October 5, 1990
When a lawyer who is a shareholder in a professional corporation ceases to be a shareholder, but remains with the firm as an employee, the professional corporation may not ethically continue to use the former shareholder's name in the firm name.
References: MRPC 7.1, 7.5(a), 7.5(d); RI-45; C-230; CI-6, CI-111, CI-154, CI-298, CI-449, CI-536, CI-730.
A law firm's sole stockholders have been lawyers A, B, C and D. It is anticipated that D will surrender all shares of stock in said firm, but will remain employed as a practicing lawyer with the firm performing the same employment functions as D did during the time that D was a shareholder of the firm. The percentage of stock owned by D will now be owned by E. The firm wishes to use the professional name "A, B, C, D, and E, P.C." on letterhead, office signs, business cards, pleadings and other documents. It wishes to retain the names of each of the five lawyers until the date any lawyer ceases to practice with the firm.
The issue presented is whether the law firm may ethically use lawyer D in its firm name after D is no longer a shareholder in the professional corporation.
MRPC 7.5(a) states:
"A lawyer shall not use a firm name, letterhead or other professional designation that violates Rule 7.1."
MRPC 7.1 states:
"A lawyer may, on the lawyer's own behalf, on behalf of a partner or associate, or on behalf of any other lawyer affiliated with the lawyer or the lawyer's law firm, use or participate in the use of any form of public communication that is not false, fraudulent, misleading, or deceptive."
MRPC 7.5(d) states:
"Lawyers may state or imply that they practice in a partnership or other organization only when that is the fact."
In RI-45 this Committee held that where a partner-shareholder leaves a partnership-professional corporation and continues to share office space with the
firm, the partnership-professional corporation may not continue to use the name of the departed partner-shareholder in the firm name. In that opinion, the Committee reasoned:
"In sum, the rules require that lawyers be honest and clear in the representations which they make to the public regarding the nature of their practices. Firm names, letterhead, office signs, court pleadings, advertisements, and all other communications must accurately describe the nature of the relationship with other lawyers. Consumers of legal services have a right to understand what individual or entity they can look to for the provision of legal services and who they can hold responsible for the manner in which those services are provided." Emphasis added.
Where a firm name includes an employee of the firm, a consumer of legal services could be confused as to whom the consumer could hold responsible for the services provided. For example, if lawyer A committed malpractice, lawyer D may not be legally responsible for that malpractice since he is just an employee of the firm. However, the consumer of legal services could be confused in this regard.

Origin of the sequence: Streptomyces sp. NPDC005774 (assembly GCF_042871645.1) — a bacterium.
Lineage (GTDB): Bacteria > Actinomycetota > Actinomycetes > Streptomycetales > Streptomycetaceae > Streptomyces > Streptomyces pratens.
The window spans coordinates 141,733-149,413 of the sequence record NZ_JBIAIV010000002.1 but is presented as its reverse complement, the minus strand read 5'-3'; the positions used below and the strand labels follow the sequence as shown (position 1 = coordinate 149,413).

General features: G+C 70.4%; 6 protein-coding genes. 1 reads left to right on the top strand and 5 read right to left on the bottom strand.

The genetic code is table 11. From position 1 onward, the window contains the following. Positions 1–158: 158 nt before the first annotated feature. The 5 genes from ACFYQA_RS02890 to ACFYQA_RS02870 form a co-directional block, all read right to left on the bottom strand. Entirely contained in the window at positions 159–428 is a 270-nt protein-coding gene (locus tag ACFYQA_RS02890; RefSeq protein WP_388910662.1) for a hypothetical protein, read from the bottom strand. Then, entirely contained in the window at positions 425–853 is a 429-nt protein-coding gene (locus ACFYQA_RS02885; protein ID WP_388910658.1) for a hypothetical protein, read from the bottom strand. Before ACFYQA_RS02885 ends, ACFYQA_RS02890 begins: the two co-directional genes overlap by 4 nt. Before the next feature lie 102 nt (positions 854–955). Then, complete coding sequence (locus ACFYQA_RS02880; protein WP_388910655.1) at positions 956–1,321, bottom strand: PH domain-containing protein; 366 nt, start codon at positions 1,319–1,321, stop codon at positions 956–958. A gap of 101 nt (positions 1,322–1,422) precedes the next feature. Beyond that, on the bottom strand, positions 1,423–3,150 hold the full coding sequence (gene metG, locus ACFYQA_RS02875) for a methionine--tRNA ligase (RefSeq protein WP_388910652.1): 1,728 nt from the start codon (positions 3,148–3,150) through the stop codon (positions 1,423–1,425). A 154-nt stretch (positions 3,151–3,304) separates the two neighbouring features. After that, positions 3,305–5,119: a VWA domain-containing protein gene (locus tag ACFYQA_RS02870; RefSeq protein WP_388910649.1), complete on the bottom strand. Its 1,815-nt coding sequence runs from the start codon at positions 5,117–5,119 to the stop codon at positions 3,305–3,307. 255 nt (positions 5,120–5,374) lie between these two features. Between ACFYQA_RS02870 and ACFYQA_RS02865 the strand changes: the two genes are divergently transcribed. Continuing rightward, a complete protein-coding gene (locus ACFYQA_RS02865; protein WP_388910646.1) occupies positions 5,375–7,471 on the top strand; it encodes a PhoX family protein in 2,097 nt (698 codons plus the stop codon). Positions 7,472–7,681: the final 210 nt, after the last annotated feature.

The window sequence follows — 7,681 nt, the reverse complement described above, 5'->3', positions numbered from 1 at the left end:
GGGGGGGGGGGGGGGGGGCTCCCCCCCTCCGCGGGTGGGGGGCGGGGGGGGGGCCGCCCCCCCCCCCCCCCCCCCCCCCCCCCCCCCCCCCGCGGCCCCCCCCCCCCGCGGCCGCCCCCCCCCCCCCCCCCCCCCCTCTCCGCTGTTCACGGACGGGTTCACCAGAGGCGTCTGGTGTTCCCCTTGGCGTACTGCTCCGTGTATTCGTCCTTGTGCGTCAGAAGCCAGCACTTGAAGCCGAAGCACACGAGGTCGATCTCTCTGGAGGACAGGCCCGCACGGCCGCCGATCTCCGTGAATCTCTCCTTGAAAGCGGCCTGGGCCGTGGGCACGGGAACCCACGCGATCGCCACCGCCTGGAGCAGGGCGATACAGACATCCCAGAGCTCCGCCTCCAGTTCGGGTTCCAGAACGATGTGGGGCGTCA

The Committee also held lawyers who are not in fact members of a partnership or a single professional corporation may not use letterhead identifying themselves as associates or as an association of professional corporations, C-230. In that opinion the Committee stated:
". . . an attorney who practiced as 'of counsel' to a firm, and was so designated on that firm's stationery, could not be included in the name of the firm in such a manner as to imply to the general public that he was in fact a partner in the firm."
The Committee faced this exact issue in CI-111. In that case, lawyer Able practiced as a professional corporation. Lawyers Baker and Case were employees of that corporation. The lawyers proposed to practice as Able, Baker and Case, P.C. although Able would be the sole shareholder. The Committee held that it was not ethical for lawyers to practice as Able, Baker and Case, P.C. under those circumstances.
This Committee has addressed similar issues with similar results in: CI-730, CI-536, CI-449, CI-298, and CI-6. This situation should be distinguished from that in which a deceased or retired shareholder's name is used in the firm name, which is explicitly allowed under the Comment to MRPC 7.5. In that instance the lawyer is not present in the firm and will not confuse a client as to the role the lawyer is serving with the firm.
In summary, when a lawyer ceases to be a shareholder in a professional corporation but remains on as an employee, that lawyer's name may no longer be included in the firm name. The inclusion of this person's name in the firm name implies the existence of a partnership or shareholder status which in fact does not exist.